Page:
New Jersey governor considers RFS waiver petition

By Kris Bevill | August 04, 2008
Web exclusive posted August 20, 2008 at 3:25 p.m. CST

Gov. Jon Corzine, D-N.J., is considering filing a waiver request with the U.S. EPA asking that the federal renewable fuels standard (RFS) be either reduced or frozen at the 2008 level. The potential request is being pushed by the New Jersey chapter of the Sierra Club, which issued a press release on Aug. 14 urging the governor to "get rid of ethanol."

"Ethanol mandates have been a boondoggle, raising the cost of food as well as fuel and causing environmental harm in the process," the release stated. "Therefore, the Sierra Club is calling on Gov. Corzine to opt New Jersey out of the federal ethanol mandate."
Elaine Makatura, spokeswoman for the New Jersey Department of Environmental Protection, said the governor has not made a decision on whether he will file a waiver request with the EPA, adding that Corzine began considering filing the request before Texas Gov. Rick Perry's request was denied. Makatura said she isn't aware that the EPA's denial has changed Corzine's course of action.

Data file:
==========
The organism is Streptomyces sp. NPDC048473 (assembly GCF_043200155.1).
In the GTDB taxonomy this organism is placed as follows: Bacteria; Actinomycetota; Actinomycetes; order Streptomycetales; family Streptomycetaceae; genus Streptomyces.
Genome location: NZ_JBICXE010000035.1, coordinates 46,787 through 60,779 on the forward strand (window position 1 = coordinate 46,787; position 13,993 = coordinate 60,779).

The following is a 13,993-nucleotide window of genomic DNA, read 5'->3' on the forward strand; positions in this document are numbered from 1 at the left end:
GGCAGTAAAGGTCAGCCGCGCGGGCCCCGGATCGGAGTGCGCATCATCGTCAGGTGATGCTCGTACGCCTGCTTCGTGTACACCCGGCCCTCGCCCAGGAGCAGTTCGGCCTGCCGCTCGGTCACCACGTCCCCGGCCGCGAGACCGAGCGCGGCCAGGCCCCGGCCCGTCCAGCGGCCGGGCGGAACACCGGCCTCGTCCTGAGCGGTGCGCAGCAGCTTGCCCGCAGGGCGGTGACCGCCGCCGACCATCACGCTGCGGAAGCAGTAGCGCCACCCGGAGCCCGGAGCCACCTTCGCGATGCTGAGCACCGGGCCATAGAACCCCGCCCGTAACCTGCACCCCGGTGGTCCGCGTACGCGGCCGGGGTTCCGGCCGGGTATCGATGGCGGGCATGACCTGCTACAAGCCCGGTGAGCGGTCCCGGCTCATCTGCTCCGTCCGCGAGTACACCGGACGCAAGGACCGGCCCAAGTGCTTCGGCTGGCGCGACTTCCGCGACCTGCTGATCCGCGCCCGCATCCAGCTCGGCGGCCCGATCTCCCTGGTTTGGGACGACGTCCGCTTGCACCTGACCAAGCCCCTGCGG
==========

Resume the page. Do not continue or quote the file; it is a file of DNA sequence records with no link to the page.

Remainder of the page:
"He has environmental concerns over how the ethanol is produced and we are a state that has farming," Makatura said, adding that the governor opposes using New Jersey farm products for "something other than at the table."

The EPA denied Perry's request to reduce the RFS by 50 percent on Aug. 7. At that time, EPA Administrator Stephen Johnson said the basis for the denial would serve as the framework for future waiver requests.

That basis for consideration calls for any request to prove that implementation of the RFS as mandated would severely harm the economy of a state, a region or the entire United States. The EPA would have to determine that implementation of the mandate itself would cause such harm rather than only contribute to a problem.

The EPA also stated that reducing the current RFS would have no impact on current ethanol production volumes, and therefore no impact on corn, food or fuel prices. A waiver request would have to prove otherwise in order to be considered for approval.